Yesterday at noon my rheumatologist injected steroids into both my hip bursae, one for each side. To my relief, it wasn’t nearly as bad as I feared, though his pushing and pressing on the area beforehand, and the pre-injections of lidocaine hurt like a you-know-what. Ow, ow, ow! But once the anesthesia kicked in, I felt no more than a slight sting and a little pressure as he injected the steroids.
I wish I could say that my hips are much better today, but so far, they’re not. Last night I tossed around as usual, watching the hour hand of my clock make it’s slow circuit through the night. Today, as I sit here writing, they still ache.
But I’m not giving up yet. The doc warned that it could take a few days before the steroids worked, and that it was possible I’d have even more pain before they do. So the jury’s out. I’m hoping for the best.
My rheumatologist said something interesting as he treated me. “’Arthritis’ is a misnomer for this disease,’” he said conversationally. “It’s Greek—‘arthro’ means joint, and ‘itis’ means inflammation. Rheumatoid arthritis certainly includes joint inflammation, but it’s far more systemic. Your bursae are terribly inflamed because of your rheumatoid arthritis. It affects not only the joints, but the bursae, the tendons and ligaments, and the cartilage.”
I was a little surprised. You’d think by now I’d know just about all there is to know about RA, but I hadn’t really grokked that it affected all those things. Denial is strong even as we try to accept.
He went on. “And you know it also affects other parts of the body, as well. The heart, the vascular system, even the eyes.”
I told him I knew that part.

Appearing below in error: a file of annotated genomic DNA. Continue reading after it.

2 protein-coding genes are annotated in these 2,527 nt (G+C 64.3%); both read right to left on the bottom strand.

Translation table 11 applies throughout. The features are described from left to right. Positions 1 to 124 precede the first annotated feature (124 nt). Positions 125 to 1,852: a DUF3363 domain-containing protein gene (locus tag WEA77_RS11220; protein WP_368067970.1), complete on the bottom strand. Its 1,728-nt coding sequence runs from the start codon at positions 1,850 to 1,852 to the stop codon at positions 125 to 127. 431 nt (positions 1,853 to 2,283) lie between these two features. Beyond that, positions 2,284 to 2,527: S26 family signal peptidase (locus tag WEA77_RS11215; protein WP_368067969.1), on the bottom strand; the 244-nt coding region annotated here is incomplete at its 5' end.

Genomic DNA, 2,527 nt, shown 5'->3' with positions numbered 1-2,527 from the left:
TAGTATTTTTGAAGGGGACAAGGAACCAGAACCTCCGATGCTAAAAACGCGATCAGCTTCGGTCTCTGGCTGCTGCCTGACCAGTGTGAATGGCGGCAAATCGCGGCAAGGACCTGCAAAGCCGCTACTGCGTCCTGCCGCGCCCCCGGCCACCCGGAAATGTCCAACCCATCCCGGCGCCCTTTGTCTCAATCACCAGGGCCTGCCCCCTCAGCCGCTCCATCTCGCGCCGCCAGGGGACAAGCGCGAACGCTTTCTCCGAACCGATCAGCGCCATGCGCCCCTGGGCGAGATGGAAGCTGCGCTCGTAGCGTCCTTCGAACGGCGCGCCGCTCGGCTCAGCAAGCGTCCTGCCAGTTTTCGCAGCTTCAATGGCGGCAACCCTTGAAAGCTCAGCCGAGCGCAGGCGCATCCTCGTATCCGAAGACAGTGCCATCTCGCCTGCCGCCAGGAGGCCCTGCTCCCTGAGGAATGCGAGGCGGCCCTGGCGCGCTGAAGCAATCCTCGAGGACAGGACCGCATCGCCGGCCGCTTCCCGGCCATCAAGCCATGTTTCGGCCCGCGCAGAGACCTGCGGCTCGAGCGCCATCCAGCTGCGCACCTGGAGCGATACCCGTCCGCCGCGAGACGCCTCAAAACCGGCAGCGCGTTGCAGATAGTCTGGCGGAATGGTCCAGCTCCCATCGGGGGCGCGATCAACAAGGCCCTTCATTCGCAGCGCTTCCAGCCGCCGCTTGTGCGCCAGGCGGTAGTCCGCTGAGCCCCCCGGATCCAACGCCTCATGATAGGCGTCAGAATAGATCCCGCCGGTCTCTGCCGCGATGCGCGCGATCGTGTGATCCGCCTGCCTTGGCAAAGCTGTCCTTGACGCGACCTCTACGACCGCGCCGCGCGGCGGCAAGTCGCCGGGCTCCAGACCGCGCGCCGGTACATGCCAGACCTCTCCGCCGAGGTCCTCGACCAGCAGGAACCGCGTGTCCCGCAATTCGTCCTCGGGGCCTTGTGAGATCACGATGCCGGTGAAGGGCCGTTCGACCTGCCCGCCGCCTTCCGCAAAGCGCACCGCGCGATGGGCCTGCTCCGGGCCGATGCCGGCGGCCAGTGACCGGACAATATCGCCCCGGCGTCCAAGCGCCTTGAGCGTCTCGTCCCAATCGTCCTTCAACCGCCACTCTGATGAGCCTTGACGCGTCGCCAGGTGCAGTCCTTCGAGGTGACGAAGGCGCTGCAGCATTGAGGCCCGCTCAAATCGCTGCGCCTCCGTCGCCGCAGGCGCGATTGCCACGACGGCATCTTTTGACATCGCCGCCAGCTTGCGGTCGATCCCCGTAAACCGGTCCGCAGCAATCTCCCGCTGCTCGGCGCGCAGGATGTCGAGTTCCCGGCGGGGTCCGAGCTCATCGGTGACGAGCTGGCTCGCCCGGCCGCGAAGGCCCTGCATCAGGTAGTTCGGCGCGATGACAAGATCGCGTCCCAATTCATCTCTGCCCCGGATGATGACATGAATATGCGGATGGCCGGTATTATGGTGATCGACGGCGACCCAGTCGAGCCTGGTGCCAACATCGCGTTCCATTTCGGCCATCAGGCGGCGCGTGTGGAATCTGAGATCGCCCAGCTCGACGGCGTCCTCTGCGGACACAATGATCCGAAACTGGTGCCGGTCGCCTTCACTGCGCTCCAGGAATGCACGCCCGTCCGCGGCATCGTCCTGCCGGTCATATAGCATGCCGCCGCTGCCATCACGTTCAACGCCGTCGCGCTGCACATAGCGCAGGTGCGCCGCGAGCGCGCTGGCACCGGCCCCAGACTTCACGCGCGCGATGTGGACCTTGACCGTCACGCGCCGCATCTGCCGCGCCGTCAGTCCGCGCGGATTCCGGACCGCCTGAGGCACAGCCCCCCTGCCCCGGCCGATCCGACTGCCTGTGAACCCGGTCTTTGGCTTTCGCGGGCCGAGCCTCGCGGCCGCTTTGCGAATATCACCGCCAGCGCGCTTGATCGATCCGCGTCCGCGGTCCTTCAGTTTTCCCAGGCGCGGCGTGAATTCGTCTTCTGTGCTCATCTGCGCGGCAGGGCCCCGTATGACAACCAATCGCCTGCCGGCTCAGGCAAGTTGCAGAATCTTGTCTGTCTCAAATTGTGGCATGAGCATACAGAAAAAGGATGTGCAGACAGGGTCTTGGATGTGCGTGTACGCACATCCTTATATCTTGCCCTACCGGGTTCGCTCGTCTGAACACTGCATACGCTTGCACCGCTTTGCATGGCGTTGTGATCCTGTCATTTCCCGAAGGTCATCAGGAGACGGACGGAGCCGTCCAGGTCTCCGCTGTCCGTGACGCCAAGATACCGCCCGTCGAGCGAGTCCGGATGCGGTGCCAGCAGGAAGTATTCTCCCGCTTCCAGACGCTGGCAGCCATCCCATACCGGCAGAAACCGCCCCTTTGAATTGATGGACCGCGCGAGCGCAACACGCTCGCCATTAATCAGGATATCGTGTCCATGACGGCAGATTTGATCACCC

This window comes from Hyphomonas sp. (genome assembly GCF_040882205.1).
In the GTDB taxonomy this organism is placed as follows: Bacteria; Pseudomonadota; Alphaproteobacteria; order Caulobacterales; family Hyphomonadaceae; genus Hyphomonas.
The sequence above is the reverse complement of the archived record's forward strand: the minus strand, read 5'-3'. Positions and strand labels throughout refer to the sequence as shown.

“For that reason, I think it’s misnamed. RA should really be called ‘rheumatic disease.’ It shouldn’t be confused with other forms of arthritis. They just aren’t the same thing.”
It was nice to hear him say this, and I told him so. I also told him it was nice to have a doctor who didn’t question my pain or try to tell me that I was imagining it. I thanked him for that.
He chuckled. “Look. If you’re in here asking me for steroid injections, your pain is real,” he said. “These are not pleasant. And not only that, but you’ve waited quite a while to ask for them—you first told me about your hip pain 18 months ago.”
“When it first started, it seemed mild,” I said. “I felt sort of embarrassed complaining about it, considering how bad the RA can hurt. This didn’t compare at the time. Now, it hurts a lot more. I broke down.”
“You are incredibly tough,” he said. “I’m often amazed at just how tough my RA patients are. They endure pain that most people can’t even imagine.”
Twenty minutes later I was on my way to have lunch out with my Mom and my aunt. I was smiling. My rheumatologist made me feel good about myself. He taught me something new and gave me confidence in my own perceptions. While the steroid shots may or may not work (I think they will), I feel better today even if my hips don’t, quite yet.